On more than one occasion Jane Gardam's Old Filth has been recommended to me. And one more than one occasion I pulled the book from the library shelf and looked at it and then quietly slid it back into place. Gardam has won or been listed for all sorts of prizes and the New York Times makes note of her "typical excellence and compulsive readability". I've even got a handful of her other books in my reading piles. So, what's the problem you're probably thinking? I'm often a very predictable reader and one facet of my predictability is that I prefer to read about female protagonists. Not always (and nothing personal), but enough so that I will often pass on a book when I question whether the story has enough appeal or that I'll be able to empathize with the main character. And yes, I am trying to break myself of this habit.
Old Filth is Edward Feathers, an eighty-year-old widower who is the subject of this story. And while the reflections on a life begun at the edges of the Empire, the British Raj, sound appealing, what do I know about eighty-year-old men? Lucky for me Old Filth landed on my doorstep one day removing all excuses to pick the book up and discover that yes, some feelings are universal and that it is easy to empathize with a character like Edward Feathers. Old Filth is an ironic nickname for a variety of reasons, though not one bestowed with any sense of irony by his colleagues. Old Filth stands for 'Failed in London Try Hong Kong', which is what he did in his poor days just after the war when he was new to the bar. Despite a long and distinguished career as a lawyer and then judge, Filth feels decidedly dirty, however, thanks to a secret from his childhood he carries with him throughout his lifetime. Outwardly Filth is a modest man, well dressed however, if somewhat outdated in his style. As a matter of fact he's fastidious in all his ways.
Yet his beginnings were none too illustrious. Born in Malay to an overworked colonial administrator father who drinks too much and a mother who succumbs to puerperal fever just days after his birth, he's raised by the daughter of his nursemaid who loves him obsessively. He grows up amongst the natives speaking their language and playing their games and is quite content with his life, though all but ignored by his father. Before his fifth birthday, he's sent back to England to begin his proper education and keep him out of harm's way (harm's way being tropical fevers). Along with two younger cousins he ends up in Wales in the care of foster parents. If Old Filth belongs in the "Dickensian pantheon of memorable characters", Ma Didds deserves a place there as well in the villainess hall of fame. Life is hellish for the children who are known as "Raj orphans". Like his father, Edward arrives with a stutter that is even more pronounced when he leaves Ma Didds' abusive household and enters boarding school. It's with Sir, the headmaster of the school that he's set on the straight and narrow and through his close friendship with another student with whose family he passes the school holidays.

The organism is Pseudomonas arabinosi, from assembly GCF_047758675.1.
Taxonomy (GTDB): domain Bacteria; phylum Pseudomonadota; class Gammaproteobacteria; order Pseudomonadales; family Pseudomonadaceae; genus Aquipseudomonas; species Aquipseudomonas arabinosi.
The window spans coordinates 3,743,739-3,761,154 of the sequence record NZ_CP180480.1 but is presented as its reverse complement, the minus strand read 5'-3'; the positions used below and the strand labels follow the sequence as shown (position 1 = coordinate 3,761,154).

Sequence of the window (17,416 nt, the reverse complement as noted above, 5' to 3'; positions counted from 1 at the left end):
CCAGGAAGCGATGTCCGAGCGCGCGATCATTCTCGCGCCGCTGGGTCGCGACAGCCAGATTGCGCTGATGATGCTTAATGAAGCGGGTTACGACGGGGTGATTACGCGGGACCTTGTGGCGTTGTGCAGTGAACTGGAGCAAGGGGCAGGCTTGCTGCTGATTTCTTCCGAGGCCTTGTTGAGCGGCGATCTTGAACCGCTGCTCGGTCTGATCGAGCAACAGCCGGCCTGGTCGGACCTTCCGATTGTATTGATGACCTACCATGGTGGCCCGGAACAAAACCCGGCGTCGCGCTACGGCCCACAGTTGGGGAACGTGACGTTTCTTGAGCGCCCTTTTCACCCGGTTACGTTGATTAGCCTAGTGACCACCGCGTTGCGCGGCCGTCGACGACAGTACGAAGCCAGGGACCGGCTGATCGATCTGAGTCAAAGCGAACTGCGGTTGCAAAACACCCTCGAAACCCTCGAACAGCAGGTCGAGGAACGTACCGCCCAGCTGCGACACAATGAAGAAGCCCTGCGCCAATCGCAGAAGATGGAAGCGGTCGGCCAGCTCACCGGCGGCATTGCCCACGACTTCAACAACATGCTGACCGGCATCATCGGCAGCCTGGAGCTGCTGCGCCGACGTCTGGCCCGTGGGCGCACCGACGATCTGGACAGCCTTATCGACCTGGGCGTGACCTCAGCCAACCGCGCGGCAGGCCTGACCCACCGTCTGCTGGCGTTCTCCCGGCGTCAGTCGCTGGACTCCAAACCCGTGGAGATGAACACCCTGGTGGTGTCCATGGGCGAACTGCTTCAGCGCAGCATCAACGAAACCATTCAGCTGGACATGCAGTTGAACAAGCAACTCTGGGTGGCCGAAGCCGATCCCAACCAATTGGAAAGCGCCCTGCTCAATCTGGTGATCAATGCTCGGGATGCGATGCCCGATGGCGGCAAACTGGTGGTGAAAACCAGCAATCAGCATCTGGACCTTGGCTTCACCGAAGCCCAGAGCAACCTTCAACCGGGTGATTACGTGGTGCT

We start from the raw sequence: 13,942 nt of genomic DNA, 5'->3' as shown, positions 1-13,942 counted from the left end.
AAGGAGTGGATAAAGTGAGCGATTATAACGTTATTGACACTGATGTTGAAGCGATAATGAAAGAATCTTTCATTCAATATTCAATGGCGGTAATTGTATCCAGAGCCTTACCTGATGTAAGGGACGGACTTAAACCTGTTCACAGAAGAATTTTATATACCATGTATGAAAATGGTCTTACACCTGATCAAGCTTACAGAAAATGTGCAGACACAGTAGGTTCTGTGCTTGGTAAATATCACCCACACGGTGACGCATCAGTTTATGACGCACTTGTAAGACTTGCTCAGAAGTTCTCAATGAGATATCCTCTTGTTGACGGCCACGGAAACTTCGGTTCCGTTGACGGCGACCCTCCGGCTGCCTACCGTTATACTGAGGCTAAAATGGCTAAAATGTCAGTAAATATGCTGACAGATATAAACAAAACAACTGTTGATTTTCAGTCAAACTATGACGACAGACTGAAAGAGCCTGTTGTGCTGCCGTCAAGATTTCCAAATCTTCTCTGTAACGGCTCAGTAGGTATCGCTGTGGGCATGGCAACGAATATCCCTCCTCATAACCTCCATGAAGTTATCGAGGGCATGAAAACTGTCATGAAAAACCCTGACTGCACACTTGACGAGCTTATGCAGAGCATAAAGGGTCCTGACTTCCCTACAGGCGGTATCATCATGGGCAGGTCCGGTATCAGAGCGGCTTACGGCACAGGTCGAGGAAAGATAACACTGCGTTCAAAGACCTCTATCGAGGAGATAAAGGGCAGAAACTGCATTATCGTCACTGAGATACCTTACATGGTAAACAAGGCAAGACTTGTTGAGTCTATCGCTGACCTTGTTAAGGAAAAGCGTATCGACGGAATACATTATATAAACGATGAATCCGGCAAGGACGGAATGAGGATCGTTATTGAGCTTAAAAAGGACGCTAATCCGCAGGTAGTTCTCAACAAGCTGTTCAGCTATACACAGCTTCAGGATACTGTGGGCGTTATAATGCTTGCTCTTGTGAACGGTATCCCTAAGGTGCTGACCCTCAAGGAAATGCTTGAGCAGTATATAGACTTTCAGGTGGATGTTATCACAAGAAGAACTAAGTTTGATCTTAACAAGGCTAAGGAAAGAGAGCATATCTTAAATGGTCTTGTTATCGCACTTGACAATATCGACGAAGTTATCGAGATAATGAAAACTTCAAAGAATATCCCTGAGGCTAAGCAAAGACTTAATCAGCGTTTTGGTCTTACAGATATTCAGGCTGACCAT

The story moves around in time, Filth looking back on a full life yet feeling an emptiness all the same. His life begins in Malay, and after a successful career in Hong Kong he returns to England with his wife Betty, another Raj orphan, and they settle in Dorset. It's from this vantage point that he reflects on his youth and later marriage to a woman who is more a companion than a lover (in the passionate sense), and who has been harboring secrets of her own. It seems all Filth's best relationships are ended too soon, and those that endure are deficient in some way. He never seems to understand his wife and can never even remember the name of his long standing housekeeper, calling her Mrs.-er. In the end he feels a sense of loneliness and isolation, which is not surprising considering his shaky emotional foundation.
In Old Filth Gardam has created such an interesting character and placed him against the backdrop of the better part of the twentieth century and showing how he has been molded by people and places and events. Our first and last glimpses of him are through the eyes of his contemporaries, or at least his colleagues who think they know Filth, but we know better. He's not as easy a man to pinpoint as might be expected, and the story brings him full circle as he tries to make sense of his life. For all the foot dragging that went into picking up this book, I'm so glad I did as it was a rich reading experience and one I wouldn't mind repeating. I do have Gardam's companion novel, The Man in the Wooden Hat, which is Betty's story, to pick up soon. Many thanks to Europa Editions for sending this one my way.